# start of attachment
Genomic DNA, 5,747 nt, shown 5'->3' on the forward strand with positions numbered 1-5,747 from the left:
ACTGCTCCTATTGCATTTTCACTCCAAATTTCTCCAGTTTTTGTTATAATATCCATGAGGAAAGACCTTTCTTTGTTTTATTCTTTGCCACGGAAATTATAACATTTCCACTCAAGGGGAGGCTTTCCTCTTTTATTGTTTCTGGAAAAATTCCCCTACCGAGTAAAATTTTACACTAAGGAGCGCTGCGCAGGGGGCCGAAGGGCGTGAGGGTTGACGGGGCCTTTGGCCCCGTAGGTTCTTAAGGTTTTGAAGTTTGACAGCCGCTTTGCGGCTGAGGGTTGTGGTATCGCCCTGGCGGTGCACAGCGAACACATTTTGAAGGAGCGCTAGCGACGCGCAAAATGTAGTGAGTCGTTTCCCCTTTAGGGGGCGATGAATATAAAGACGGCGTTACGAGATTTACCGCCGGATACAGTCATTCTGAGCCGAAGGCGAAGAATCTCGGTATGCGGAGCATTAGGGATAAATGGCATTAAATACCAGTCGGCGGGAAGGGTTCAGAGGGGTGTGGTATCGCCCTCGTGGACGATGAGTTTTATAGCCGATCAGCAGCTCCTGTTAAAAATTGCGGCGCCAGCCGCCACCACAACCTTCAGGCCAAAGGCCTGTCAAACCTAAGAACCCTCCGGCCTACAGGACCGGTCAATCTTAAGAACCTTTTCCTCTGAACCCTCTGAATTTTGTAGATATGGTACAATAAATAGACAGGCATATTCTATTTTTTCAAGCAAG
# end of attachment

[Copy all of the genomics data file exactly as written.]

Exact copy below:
Genomic DNA, 5,747 nt, shown 5'->3' on the forward strand with positions numbered 1-5,747 from the left:
ACTGCTCCTATTGCATTTTCACTCCAAATTTCTCCAGTTTTTGTTATAATATCCATGAGGAAAGACCTTTCTTTGTTTTATTCTTTGCCACGGAAATTATAACATTTCCACTCAAGGGGAGGCTTTCCTCTTTTATTGTTTCTGGAAAAATTCCCCTACCGAGTAAAATTTTACACTAAGGAGCGCTGCGCAGGGGGCCGAAGGGCGTGAGGGTTGACGGGGCCTTTGGCCCCGTAGGTTCTTAAGGTTTTGAAGTTTGACAGCCGCTTTGCGGCTGAGGGTTGTGGTATCGCCCTGGCGGTGCACAGCGAACACATTTTGAAGGAGCGCTAGCGACGCGCAAAATGTAGTGAGTCGTTTCCCCTTTAGGGGGCGATGAATATAAAGACGGCGTTACGAGATTTACCGCCGGATACAGTCATTCTGAGCCGAAGGCGAAGAATCTCGGTATGCGGAGCATTAGGGATAAATGGCATTAAATACCAGTCGGCGGGAAGGGTTCAGAGGGGTGTGGTATCGCCCTCGTGGACGATGAGTTTTATAGCCGATCAGCAGCTCCTGTTAAAAATTGCGGCGCCAGCCGCCACCACAACCTTCAGGCCAAAGGCCTGTCAAACCTAAGAACCCTCCGGCCTACAGGACCGGTCAATCTTAAGAACCTTTTCCTCTGAACCCTCTGAATTTTGTAGATATGGTACAATAAATAGACAGGCATATTCTATTTTTTCAAGCAAG